The Obsidian Curse is a 2016 American horror film about a young mother, newly released from prison, who encounters supernatural entities…
Written, photographed, edited and directed by Rene Perez (Cabal; Playing with Dolls franchise; The Dead and the Damned franchise; et al) and produced by Glen Stewart, the movie stars Karin Brauns (Stina in two Playing with Dolls movies), Reggie Bannister (Phantasm franchise), Richard Tyson and Nicole Stark.
Blair Jensen, a young mother, is released out of prison after being arrested on multiple drug charges one year earlier. On the day of the release, Blair received the shocking news that her boyfriend got married to someone else who’s now playing mother to her daughter Linda.
When Blair finally reunites with her daughter she’s facing a social worker giving her the devastating news she has restricted visits only until she can prove in court that she can obtain and require full-time employment…
Filmmaker Rene Perez previously made Obsidian Hearts in 2012 and this Curse movie is clearly a loose sequel, although judging by the trailer for Hearts it’s not a direct continuation.
Storywise, The Obsidian Curse initially shows some promise. We can feel for Blair (Karin Brauns), the female protagonist, as she has made some bad life choices and is now denied access to her daughter as a result. Meanwhile, her ex-husband’s shifty new wife sends her to a fake tourist guide interview which results in a visit to a cave inhabited by an old witch and the curse of the title. Later, the cave is revealed to be a portal to Hell itself!
Alas, this is where the plot starts to fall apart and the narrative just lurches from one rubbery monster attack scene after another. The ex-wife’s involvement is never explained or revisited. Surely there should have been some sort of showdown between the two women later on? But, no.
Reggie Bannister (best known from the Phantasm franchise) literally pops up as a paranormal investigator and we do at least get some back story via old demon footage he shows Blair. A visit to an equally cursed old academic provides a jump scare yet little else in the greater scheme of the scenario.
We occasionally also see our heroine running around in fields batting away zombie-like monsters with a baseball bat. A preponderance of aerial shots during these scenes is presumably intended by Perez to show off his filmmaking talents, however, they only serve to distance the viewer from the action on the screen.
After an extended scene at an empty airport lounge that involves beating a villain over the head repeatedly with a fire extinguisher (Karin Braun was also an executive producer so presumably this is her chance to kick-ass to her heart’s content), she ends up drugged and kidnapped. It all ends abruptly on a cliffhanger delivered by the cheapest looking monster in the whole enterprise that rather obviously aims to set up a sequel.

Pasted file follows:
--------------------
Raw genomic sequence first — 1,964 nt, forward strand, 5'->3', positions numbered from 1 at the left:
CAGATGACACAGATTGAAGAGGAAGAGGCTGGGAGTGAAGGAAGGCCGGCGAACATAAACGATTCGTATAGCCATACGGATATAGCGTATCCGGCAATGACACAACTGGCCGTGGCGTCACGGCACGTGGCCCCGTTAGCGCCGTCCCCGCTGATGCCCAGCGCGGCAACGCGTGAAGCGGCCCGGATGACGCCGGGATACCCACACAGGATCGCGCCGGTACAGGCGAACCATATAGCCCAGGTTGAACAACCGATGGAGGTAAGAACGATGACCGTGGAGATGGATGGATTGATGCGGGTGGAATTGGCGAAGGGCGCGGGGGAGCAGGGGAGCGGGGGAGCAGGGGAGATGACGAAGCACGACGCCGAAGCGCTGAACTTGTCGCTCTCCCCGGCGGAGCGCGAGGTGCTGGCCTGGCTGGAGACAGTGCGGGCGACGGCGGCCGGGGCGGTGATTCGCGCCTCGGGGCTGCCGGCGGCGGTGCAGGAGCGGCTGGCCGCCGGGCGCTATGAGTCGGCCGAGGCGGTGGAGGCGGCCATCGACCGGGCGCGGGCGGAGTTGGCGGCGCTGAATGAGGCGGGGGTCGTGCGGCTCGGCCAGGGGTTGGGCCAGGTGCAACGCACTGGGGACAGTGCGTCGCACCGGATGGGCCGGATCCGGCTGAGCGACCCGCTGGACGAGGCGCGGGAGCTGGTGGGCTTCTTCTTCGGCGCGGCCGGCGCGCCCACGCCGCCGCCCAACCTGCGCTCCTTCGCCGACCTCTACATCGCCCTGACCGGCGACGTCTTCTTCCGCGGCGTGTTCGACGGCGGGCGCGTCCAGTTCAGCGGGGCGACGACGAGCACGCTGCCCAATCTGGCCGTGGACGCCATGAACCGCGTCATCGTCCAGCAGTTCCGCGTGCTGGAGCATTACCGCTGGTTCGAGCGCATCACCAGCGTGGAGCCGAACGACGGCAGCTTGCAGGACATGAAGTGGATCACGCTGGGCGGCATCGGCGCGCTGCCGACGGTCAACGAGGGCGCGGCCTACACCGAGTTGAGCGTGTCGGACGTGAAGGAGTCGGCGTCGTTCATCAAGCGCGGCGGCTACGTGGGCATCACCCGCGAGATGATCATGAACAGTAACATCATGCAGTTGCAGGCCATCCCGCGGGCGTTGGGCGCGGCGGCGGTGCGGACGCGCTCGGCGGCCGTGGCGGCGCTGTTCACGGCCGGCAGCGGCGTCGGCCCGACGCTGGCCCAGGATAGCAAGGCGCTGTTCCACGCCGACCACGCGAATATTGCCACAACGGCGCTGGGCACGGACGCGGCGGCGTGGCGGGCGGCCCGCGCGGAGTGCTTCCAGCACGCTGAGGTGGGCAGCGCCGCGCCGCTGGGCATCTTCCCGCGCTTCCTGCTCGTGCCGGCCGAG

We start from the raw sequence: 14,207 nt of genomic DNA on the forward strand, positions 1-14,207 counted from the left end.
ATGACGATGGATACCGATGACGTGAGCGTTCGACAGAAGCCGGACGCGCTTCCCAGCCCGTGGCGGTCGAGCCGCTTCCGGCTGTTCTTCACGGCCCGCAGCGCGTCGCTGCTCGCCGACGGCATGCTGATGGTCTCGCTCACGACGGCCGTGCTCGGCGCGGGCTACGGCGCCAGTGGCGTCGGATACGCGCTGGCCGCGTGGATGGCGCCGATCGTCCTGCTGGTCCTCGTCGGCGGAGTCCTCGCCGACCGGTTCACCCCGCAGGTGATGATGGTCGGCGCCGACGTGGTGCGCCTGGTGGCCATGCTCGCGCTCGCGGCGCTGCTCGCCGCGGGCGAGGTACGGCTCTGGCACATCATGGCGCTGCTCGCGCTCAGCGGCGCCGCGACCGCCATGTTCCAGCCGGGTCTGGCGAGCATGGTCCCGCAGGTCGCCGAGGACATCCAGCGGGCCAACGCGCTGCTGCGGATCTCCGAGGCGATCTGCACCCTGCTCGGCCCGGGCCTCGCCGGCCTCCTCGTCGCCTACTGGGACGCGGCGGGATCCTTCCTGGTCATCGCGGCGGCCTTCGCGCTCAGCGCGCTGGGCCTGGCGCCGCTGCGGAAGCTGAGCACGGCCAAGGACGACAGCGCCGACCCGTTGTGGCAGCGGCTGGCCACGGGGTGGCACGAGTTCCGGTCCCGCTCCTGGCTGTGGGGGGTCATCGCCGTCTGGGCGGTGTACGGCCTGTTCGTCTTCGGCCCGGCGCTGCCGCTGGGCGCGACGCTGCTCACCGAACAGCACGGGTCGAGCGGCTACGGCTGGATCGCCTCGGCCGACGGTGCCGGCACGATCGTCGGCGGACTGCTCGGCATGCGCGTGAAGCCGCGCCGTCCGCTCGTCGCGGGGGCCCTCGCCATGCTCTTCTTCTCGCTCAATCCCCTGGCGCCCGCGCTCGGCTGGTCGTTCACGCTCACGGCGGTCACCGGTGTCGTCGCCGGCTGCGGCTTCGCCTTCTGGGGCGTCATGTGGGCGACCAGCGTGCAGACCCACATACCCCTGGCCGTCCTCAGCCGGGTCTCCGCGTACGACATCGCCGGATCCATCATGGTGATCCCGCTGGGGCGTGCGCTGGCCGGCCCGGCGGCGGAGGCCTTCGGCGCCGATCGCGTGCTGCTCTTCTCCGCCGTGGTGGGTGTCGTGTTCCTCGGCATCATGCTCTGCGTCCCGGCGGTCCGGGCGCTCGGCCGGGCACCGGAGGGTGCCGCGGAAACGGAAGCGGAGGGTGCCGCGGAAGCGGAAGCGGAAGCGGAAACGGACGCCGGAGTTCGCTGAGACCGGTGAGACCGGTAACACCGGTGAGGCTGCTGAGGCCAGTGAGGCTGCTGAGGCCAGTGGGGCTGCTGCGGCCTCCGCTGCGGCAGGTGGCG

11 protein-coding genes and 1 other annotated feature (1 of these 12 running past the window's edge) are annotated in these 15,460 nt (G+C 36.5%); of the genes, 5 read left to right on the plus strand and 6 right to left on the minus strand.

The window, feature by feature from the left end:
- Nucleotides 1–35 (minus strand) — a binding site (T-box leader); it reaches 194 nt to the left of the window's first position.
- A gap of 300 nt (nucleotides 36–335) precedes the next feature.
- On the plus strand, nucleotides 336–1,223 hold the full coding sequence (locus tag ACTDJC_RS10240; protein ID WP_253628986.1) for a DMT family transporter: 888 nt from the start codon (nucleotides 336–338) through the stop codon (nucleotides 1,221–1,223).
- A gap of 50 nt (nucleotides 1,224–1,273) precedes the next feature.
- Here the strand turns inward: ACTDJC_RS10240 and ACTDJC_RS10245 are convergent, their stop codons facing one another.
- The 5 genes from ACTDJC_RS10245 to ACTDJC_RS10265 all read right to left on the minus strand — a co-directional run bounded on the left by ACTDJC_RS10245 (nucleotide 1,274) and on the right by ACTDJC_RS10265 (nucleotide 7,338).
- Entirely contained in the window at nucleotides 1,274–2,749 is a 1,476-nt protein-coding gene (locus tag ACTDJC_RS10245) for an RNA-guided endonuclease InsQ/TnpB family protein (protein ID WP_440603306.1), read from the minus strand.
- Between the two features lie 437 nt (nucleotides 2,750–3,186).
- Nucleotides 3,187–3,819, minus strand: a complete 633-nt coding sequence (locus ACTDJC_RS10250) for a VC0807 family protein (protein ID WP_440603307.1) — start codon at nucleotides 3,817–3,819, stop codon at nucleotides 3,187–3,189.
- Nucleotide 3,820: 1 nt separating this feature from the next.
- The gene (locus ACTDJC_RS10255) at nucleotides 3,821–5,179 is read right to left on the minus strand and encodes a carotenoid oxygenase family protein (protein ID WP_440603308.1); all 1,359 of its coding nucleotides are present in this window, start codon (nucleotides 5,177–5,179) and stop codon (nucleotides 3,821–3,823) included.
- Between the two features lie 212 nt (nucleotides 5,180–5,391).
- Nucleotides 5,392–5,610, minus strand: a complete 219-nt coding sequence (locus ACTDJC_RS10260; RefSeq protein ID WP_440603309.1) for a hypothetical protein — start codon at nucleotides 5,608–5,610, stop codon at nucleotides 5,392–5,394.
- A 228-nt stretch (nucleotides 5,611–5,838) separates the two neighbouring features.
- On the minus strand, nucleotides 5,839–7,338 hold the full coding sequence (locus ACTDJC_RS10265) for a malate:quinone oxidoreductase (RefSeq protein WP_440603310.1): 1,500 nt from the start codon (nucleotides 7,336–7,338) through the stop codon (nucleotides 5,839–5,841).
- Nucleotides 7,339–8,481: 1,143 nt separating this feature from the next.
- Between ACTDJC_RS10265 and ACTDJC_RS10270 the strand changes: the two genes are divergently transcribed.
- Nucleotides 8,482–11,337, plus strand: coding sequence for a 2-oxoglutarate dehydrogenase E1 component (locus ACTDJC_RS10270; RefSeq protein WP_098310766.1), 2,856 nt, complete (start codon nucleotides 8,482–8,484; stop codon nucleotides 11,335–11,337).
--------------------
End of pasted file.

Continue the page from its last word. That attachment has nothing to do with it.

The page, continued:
Thankfully, a third outing for the would-be Obsidian franchise hasn’t happened and the sheer lack of online reviews – and therefore interest in this 2016 entry – means that no one hopes it will. That said, this movie is never dull and its short running time means it doesn’t drag. Performances are admittedly mixed, editing choices are odd and the monster menace is never scary. It seems to be part of the Rene Perez experience.
Nonetheless, The Obsidian Curse is a timewaster that at least makes for easy viewing and raises an occasional smile at the absurdity of it all. In a world where pretty much every other horror movie experience is an exercise in gritted teeth, this is at least welcome, although that’s hardly a recommendation.
Adrian J Smith, MOVIES and MANIA
“Honestly not that much happens. You get to see a whole bunch of hands in Halloween rubber gloves and heads in rubber masks. For a while, you think it is cosplay… but it’s not. At least at one point they actually say “I thought it was a Halloween mask but it’s not.” So, you know, at least they recognize it.” Generations of Swine
“There is some good camerawork, not least a sequence in which Blair has to battle her way across some heathland, through a small army of zombies. However, neither this, nor even a cameo from horror icon Bannister (star of the Phantasm franchise), can come close to countering the thoroughly underwhelming effort, put into what’s little more than half a story, and missing any final climax entirely.” Girls with Guns
Cast and characters:
Karin Brauns … Blair Jensen
Reggie Bannister … Professor Reginald M. Sydow
Richard Tyson … Arthur
Nicole Stark … Kitty
Cody Renee Cameron … Yvonne
John Caraccioli … Roberto
Charlie Glackin … Rudolf Masterson
Robert Koroluck … Mr Cobb
Julia Lehman … Donna
Leia Perez … Linda Jensen
Derek W. Adam … Police Officer
Mack Davis … Airport Security Guard
Jen Gamble … Witch outdoor scene
Alicia Gonzalez … Gina Hotel Housekeeper
Bryan Howell … Monsters at Kitty’s House / Caverns
Jenny Kenned … Convenient Store Clerk
Jessica Koffler … Cavern Witch / Bar Girl
Justine Koffler … Bar Girl
Johnny McDonald … Grocery Store Clerk
Graham Posner … Video Store Clerk
Kaula Reed … Vampire’s Assistant 1
Marilyn Robrahn … Social Worker
John Scuderi … Vampire
William Siemer … Monster by Stream
Joyce Sims … Pizza Shop Manager
Sam Story … Jason
Sean Story … Roy Hotel Security Guard
Rachel Walker … Vampire’s Assistant 2